Le Nouveau Anti-Semitism
What's behind the disturbing recent violence against Jews in France.
"Liberté, Égalité, Judeophobie" and "Allah Mode" by Christopher Caldwell, in The Weekly Standard (May 6, 2002, and July 15, 2002), 1150 17th St., N.W., Ste. 505, Washington, D.C. 20036–4617.
Jean-Marie Le Pen, the leader of France’s xenophobic National Front, set off worldwide alarms when he gained a place in a runoff election last May with conservative president Jacques Chirac. One reason: Le Pen’s rise has coincided with an unprecedented upsurge of anti-Semitism in France. What is "surprising and confusing," writes Caldwell, a senior editor at The Weekly Standard, is that Le Pen "has practically nothing to do" with the new anti-Semitism. His vote totals were swelled by popular outrage at rising crime rates—higher, by one measure, than in the United States. Today’s anti-Semitism is a product of radical Muslims in France and, more ominously, the French Left. "In fact," writes Caldwell, "its most dangerous practitioners are to be found among the very crowds thronging the streets to protest" Le Pen.
Between September 2000 (shortly after Palestinians launched the "second intifada" against Israel) and the start of this year, there were, by one count, more than 400 violent anti-Jewish incidents in France, including firebombings of synagogues and stonings of worshipers. Few of those responsible were followers of Le Pen. The country’s six to eight million Muslims, mostly of North African descent, include a significant underclass, as well as an unknown number of radicalized young people. The French themselves speak of la benladenisation des banlieues, a reference to the outer suburbs where many poor Muslims live.
Yet the French political class has resolutely averted its gaze—Chirac going so far as to say there are "no anti-Semites in France"—and treated anti-Jewish violence as the work of juvenile delinquents.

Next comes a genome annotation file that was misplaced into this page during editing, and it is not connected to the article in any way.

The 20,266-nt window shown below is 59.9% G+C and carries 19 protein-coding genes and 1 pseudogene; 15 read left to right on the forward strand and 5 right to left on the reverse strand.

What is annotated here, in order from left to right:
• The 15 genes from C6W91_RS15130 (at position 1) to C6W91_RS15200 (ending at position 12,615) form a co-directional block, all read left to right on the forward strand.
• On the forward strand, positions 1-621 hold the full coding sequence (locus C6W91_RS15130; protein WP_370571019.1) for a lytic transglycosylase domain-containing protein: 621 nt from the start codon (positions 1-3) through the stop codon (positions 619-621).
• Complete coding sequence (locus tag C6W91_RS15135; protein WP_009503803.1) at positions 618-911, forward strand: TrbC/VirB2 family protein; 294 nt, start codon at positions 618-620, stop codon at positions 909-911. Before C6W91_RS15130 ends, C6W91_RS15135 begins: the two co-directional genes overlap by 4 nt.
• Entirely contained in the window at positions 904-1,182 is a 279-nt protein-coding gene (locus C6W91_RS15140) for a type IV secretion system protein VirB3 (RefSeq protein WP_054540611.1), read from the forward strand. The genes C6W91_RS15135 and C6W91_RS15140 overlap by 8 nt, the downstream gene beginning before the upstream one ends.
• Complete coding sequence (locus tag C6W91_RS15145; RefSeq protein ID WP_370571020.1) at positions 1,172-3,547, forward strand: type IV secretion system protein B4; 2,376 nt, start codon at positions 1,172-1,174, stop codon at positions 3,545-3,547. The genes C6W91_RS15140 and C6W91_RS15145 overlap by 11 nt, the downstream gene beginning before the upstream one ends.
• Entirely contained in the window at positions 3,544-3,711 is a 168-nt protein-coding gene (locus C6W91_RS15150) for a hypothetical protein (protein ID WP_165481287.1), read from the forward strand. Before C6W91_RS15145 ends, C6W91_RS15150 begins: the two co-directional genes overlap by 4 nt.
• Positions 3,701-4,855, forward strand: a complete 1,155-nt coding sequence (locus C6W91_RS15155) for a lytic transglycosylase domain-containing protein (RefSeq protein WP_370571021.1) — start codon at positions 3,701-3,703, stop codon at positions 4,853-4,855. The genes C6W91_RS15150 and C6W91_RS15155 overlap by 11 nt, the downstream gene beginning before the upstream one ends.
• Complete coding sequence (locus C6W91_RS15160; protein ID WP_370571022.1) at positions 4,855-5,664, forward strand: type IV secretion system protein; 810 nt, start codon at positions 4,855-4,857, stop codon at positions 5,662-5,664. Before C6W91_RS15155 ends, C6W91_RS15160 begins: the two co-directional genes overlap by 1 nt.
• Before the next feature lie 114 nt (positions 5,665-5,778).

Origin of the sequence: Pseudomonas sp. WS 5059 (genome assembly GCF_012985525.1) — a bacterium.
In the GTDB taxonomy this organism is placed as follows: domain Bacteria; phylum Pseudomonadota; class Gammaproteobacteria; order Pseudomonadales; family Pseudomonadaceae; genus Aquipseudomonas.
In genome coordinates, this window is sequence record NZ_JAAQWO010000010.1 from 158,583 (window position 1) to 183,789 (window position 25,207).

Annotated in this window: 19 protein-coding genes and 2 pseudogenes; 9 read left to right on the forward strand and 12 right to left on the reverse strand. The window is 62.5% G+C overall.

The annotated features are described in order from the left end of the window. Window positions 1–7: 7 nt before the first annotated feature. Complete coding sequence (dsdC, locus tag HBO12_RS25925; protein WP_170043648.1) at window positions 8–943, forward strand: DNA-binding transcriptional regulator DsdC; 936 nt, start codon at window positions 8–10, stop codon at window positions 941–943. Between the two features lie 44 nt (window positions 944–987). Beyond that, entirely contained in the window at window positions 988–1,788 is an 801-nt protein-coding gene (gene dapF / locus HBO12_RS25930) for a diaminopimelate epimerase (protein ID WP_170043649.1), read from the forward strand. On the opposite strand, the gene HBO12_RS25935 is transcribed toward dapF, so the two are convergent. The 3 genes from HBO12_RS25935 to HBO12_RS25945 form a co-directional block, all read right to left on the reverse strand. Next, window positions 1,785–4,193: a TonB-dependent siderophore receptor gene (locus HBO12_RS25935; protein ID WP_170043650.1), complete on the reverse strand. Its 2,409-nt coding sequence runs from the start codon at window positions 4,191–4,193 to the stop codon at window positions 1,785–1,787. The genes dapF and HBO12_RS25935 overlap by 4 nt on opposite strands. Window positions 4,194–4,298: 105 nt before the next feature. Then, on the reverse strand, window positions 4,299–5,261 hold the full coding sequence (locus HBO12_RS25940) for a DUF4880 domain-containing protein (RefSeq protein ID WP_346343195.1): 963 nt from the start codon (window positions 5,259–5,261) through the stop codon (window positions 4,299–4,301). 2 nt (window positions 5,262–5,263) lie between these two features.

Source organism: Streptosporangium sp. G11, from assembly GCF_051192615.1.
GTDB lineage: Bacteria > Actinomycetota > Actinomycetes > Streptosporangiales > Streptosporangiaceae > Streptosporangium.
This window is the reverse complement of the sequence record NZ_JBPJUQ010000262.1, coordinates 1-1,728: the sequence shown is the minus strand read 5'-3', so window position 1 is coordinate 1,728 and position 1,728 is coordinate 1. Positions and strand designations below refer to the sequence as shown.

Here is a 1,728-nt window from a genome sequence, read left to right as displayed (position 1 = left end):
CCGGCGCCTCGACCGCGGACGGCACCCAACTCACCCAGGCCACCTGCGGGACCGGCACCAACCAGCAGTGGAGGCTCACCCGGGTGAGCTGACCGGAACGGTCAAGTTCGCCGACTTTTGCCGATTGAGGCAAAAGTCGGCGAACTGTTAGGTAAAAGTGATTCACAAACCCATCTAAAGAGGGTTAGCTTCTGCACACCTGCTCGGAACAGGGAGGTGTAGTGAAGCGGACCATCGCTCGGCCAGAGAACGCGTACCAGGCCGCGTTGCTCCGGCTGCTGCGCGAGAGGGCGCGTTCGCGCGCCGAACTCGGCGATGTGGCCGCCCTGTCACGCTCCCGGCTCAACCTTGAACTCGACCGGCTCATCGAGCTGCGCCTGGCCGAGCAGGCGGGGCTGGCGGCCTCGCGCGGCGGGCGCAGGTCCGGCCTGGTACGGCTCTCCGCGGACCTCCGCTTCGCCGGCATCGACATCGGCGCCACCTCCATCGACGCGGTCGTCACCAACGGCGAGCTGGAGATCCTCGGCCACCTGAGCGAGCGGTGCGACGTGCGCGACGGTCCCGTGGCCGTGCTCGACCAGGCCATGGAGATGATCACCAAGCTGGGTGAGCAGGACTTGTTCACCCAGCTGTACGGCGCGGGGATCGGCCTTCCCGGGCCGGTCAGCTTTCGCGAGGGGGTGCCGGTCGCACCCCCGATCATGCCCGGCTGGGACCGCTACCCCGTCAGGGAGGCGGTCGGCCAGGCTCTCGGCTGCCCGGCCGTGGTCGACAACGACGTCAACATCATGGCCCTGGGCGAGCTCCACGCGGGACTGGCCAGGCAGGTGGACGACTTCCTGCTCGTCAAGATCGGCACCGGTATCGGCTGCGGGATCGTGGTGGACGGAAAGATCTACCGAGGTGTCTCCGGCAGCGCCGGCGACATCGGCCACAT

One reason for this reluctance to face facts, according to Caldwell, is that it would mean facing the truth that the French themselves (especially the French Left) are "in danger of embracing" what French academic Pierre-André Tafuïeff calls "the new Judeophobia." Its twin pillars are Holocaust-denial and radical anti-Zionism—not just opposition to Jewish statehood, says Caldwell, but "‘mythic anti-Zionism,’ which treats Zionism as absolute evil, against which only absolute warfare can be raised."
This Manichaean view has broad appeal in France, with its long romance with Third World revolution, and especially among antiglobalization activists. Indifferent to Muslim struggles in Chechnya and elsewhere, they are obsessive about the Middle East. Why? Because the Palestinians confront in "evil" Israel what the antiglobalists see as "the ‘capitalist’ world of the West," Caldwell writes. José Bové, who became a national hero and leader of the antiglobalist cause after vandalizing a McDonald’s in France, has gone so far as to charge that the Israelis sponsored the attacks on French synagogues "in order to distract attention from what they are doing" in the West Bank. Yet Bové is also a leading critic of Le Pen.
There lies the ultimate irony and danger, according to Caldwell: "The most dangerous thing about Jean-Marie Le Pen, who loathes the global economy, distrusts the Jews, and practices gesture politics, is . . . that he’ll serve as the hate object who unites anti-Western Islamists and anti-Western antiglobalists, who march against him night after night over ideological differences that grow harder and harder to discern."